Wednesday, August 27, 2014

Baroness Philippine de Rothschild dies, aged 80

Philippine de Rothschild has died at the age of 80.

Baroness Philippine was one of the most influential people in the wine world in the 20th century, She took over the running of Mouton Rothschild, one of only five Bordeaux First Growth estates, in 1988. Now Mouton is considered one of the most sought-after wines in the world, with a huge demand from China, thanks largely down to the running of the estate and the chateau's iconic bottles, which feature images from famous artists each year.

Not only did 'The Baroness' keep up the great traditions of Mouton, but she also embarked on global endeavours with the Mouton brand. In Chile, Mouton partnered with Concha Y Toro to create Almaviva. A second wine to Mouton, 'Petit Mouton' was also introduced - now a huge favourite in the Chinese market.

Philippine was a true heavyweight in the Bordeaux wine world. She will be sorely missed the world over.

Tuesday, August 19, 2014

Are we Seeing an Upturn in Fortunes for Bordeaux?

2014 has been a difficult year so far for Bordeaux. However there are signs that the downturn is coming to an end.

Last week Liv-ex (London International Vintners Exchange) reported that its top five 'market movers' were five vintages of the Bordeaux First Growth, Haut Brion (1995,2000,2006,2009,2010). This was great news for Bordeaux, not least because two of the successful vintages were the twin powers of 2009 and 2010. The best back-to-back vintages since 1989 and 1990 caused a huge interest in the market, but prices could not be sustained and started to see a small decrease from 2012 onwards. Now it would appear the worst is over, and these two great vintages can start to see the type of growth that everyone knows they can achieve.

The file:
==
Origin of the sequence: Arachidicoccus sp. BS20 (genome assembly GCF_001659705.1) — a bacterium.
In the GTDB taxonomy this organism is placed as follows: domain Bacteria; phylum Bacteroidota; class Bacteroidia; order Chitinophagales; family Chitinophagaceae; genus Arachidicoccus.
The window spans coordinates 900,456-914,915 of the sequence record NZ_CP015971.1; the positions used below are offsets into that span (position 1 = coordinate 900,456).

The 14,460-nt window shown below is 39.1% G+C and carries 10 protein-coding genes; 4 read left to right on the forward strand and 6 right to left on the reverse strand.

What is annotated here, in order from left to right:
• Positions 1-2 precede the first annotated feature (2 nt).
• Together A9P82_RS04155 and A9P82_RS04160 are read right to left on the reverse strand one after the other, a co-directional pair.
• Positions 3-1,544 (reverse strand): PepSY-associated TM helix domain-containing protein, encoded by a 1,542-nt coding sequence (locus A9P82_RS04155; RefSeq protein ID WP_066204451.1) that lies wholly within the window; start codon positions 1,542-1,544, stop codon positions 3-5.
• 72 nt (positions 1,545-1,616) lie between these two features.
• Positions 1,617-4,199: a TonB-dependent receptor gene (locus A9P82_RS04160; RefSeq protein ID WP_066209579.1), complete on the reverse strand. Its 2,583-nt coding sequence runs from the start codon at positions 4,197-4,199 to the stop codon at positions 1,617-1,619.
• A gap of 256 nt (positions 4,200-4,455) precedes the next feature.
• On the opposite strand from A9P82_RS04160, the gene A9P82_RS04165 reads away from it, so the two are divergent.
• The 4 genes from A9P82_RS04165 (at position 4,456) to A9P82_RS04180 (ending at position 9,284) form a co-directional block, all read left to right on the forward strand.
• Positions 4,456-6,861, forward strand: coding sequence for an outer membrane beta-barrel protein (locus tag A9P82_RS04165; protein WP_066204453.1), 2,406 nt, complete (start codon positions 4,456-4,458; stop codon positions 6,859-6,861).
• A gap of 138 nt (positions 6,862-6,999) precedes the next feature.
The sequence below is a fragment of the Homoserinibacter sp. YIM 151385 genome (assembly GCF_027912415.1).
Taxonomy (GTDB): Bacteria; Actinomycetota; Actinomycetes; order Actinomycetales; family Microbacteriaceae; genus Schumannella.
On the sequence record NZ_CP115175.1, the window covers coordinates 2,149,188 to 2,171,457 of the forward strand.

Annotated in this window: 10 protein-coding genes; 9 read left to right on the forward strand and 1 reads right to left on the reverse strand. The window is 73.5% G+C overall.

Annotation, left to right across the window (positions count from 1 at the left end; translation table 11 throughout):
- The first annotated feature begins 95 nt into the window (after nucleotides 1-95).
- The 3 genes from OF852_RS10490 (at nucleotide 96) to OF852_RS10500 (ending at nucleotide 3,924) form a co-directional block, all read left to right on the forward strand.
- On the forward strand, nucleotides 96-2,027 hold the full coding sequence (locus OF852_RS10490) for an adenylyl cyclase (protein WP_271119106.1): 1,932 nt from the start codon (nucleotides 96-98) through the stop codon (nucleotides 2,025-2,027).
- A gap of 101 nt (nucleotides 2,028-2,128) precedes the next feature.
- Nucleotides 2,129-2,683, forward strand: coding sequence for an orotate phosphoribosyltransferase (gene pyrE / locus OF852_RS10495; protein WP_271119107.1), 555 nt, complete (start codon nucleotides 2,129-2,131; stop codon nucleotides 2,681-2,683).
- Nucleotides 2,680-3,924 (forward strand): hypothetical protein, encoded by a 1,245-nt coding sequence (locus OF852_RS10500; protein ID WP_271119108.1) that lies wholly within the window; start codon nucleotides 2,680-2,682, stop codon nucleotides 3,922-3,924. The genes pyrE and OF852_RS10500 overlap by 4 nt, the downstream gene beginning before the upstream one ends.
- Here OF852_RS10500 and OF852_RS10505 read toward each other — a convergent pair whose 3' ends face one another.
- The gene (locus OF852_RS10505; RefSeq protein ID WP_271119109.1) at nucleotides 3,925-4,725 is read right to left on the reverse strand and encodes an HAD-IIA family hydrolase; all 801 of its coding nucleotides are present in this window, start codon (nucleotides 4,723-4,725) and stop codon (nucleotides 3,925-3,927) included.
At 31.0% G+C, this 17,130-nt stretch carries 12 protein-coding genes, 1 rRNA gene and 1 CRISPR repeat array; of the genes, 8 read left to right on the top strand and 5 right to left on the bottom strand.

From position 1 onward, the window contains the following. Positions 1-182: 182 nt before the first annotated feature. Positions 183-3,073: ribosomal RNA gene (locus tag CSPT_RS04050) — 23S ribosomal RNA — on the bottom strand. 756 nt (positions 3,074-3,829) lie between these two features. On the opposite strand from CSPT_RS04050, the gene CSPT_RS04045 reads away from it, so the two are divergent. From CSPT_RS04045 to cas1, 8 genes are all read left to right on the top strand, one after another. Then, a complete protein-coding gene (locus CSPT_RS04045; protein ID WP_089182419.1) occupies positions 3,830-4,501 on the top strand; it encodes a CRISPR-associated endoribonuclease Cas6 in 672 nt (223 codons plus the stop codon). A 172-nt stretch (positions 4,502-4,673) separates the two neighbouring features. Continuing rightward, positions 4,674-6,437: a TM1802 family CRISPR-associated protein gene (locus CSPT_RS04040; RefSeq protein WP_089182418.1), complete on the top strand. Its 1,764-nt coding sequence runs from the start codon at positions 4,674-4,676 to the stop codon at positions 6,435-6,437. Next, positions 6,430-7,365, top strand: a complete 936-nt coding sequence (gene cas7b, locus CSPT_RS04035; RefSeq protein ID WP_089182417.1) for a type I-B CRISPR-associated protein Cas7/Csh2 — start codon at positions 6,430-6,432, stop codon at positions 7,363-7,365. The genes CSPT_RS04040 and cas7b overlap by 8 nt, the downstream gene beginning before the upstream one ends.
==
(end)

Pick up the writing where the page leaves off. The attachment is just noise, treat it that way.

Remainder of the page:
This week it was reported that the 2014 Bordeaux vintage was 50% up on last year's meager vintage, and showing signs of good growth. Yes, it is early doors, but any good news from now from France's most famous wine-growing region is being pounced upon.

We have started to see some other positive signs in the market of late:

Auction Prices have begun to rise e.g. DRC Romanee-Conti 2009 case sold for over $150,000 and older Bordeaux vintages have begun to see a rise in popularity -5 bottles of Latour 1961 recently sold for just under £10,000.

Margaux and Haut Brion have accounted for 21% of the trade by value on the market, more than the other three First Growths combined (Lafite, Latour, Mouton).

With the run-up to the Autumn Festivals in China and the Christmas & New Year period coming, the trade is confident the final half of 2014 will be more productive than the first half.

Wednesday, August 13, 2014

The Grapes Behind The Fine Bordeaux Wine

The Bordeaux wine region covers a large area of 120,000 hectares in vines, making it the second biggest wine region in the world. The diversity of its soils, its mix of climates and combinations of grape varieties allows Bordeaux to produce a variety of different wines including dry and sweet white, red, rosé, clairet and sparkling wines.